Maureen Gruben, Artist in Residence, and Reverend Shana Lynngood with Worship Associate Samantha Magus —
Inspired by some of the artwork of Maureen Gruben and her home region of Tuktoyaktuk, NT, we will reflect together on the power of place.
How does the landscape of our home shape us? How can we honour the homes of others, especially Indigenous people?
As we reflect on what it means to be a people of memory this Sunday we will explore how we can re-member who and where we are from, and honour those who have been forcibly removed from the landscapes they called home.
Inuvialuk artist Maureen Gruben was born and raised in Tuktoyaktuk, NT; she graduated with a BFA from the University of Victoria in 2012.
Her practice combines industrial, domestic, and land-based techniques and materials to create multidisciplinary works that share intimate perspectives on contemporary life in the Western Arctic, and address broadly relevant cultural and environmental concerns. Prior to her BFA,Gruben studied at Kelowna Okanagan College of Fine Arts (Diploma in Fine Arts, 1990), the Enʼowkin Centre in Penticton (Diploma in Fine Arts and Creative Writing, 2000, and Certificate in Indigenous Political Development & Leadership, 2001).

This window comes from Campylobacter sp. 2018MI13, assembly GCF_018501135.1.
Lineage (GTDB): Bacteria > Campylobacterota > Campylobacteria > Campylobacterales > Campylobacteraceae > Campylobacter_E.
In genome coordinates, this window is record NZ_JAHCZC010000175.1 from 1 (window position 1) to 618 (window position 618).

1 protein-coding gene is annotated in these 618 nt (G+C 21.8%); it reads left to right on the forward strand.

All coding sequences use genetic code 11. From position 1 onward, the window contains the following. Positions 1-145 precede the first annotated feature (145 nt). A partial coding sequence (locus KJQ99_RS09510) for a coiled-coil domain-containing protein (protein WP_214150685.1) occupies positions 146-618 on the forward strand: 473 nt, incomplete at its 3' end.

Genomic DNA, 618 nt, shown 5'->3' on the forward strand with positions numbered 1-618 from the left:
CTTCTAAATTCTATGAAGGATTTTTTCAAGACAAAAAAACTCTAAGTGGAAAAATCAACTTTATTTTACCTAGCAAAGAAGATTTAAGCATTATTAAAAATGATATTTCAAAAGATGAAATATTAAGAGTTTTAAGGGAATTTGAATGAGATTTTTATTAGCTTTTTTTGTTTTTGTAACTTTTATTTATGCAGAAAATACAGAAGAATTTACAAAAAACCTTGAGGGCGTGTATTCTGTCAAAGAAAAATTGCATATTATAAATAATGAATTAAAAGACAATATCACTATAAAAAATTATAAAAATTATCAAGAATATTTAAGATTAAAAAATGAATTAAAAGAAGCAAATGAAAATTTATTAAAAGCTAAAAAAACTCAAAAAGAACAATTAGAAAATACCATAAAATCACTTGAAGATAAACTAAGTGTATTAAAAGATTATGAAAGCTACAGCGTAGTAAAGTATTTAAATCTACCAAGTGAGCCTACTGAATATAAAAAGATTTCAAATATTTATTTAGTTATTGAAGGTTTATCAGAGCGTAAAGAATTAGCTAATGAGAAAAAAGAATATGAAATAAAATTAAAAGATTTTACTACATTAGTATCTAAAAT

She has been recognized by Kelownaʼs En’owkin Centre with both their Eliza Jane Maracle Award (1998/99) and their Overall Achievement Award (1999/2000). In 2011 she was awarded the Elizabeth Valentine Prangnell Scholarship Award from the University of Victoria.
Gruben has exhibited in group shows including Blink at University of Victoria (2012), and Custom Made at Kamloops Art Gallery (2015), 150 Acts: Art, Activism, Impact at Art Gallery of Guelph (2017-18), and as part of Landmarks/Reperes2017. She has had recent solo shows at Vancouver’s grunt gallery, UNGALAQ (When Stakes Come Loose) (2017), and at the Libby Leshgold Gallery at Emily Carr University of Art + Design, QULLIQ: In Darkness, Light (2018). View Maureen Gruben’s artwork.